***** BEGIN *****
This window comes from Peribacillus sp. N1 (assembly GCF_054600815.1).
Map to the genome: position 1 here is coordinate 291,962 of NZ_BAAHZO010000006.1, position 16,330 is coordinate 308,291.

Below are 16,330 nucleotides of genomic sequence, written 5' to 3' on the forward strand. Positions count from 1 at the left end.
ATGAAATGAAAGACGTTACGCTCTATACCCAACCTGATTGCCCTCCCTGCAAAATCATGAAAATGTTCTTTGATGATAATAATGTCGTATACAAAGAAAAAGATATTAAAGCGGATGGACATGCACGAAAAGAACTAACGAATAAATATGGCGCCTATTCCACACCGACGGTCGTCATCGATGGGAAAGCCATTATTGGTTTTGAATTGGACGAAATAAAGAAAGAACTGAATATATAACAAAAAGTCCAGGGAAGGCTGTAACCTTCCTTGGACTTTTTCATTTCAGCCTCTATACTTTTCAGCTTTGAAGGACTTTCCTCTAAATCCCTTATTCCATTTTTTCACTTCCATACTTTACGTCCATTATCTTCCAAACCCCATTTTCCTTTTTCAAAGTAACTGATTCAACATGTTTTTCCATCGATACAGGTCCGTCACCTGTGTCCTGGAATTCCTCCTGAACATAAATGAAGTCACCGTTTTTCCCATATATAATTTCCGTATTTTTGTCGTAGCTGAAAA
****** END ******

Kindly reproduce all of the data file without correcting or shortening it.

This window comes from Peribacillus sp. N1 (assembly GCF_054600815.1).
Map to the genome: position 1 here is coordinate 291,962 of NZ_BAAHZO010000006.1, position 16,330 is coordinate 308,291.

Below are 16,330 nucleotides of genomic sequence, written 5' to 3' on the forward strand. Positions count from 1 at the left end.
ATGAAATGAAAGACGTTACGCTCTATACCCAACCTGATTGCCCTCCCTGCAAAATCATGAAAATGTTCTTTGATGATAATAATGTCGTATACAAAGAAAAAGATATTAAAGCGGATGGACATGCACGAAAAGAACTAACGAATAAATATGGCGCCTATTCCACACCGACGGTCGTCATCGATGGGAAAGCCATTATTGGTTTTGAATTGGACGAAATAAAGAAAGAACTGAATATATAACAAAAAGTCCAGGGAAGGCTGTAACCTTCCTTGGACTTTTTCATTTCAGCCTCTATACTTTTCAGCTTTGAAGGACTTTCCTCTAAATCCCTTATTCCATTTTTTCACTTCCATACTTTACGTCCATTATCTTCCAAACCCCATTTTCCTTTTTCAAAGTAACTGATTCAACATGTTTTTCCATCGATACAGGTCCGTCACCTGTGTCCTGGAATTCCTCCTGAACATAAATGAAGTCACCGTTTTTCCCATATATAATTTCCGTATTTTTGTCGTAGCTGAAAA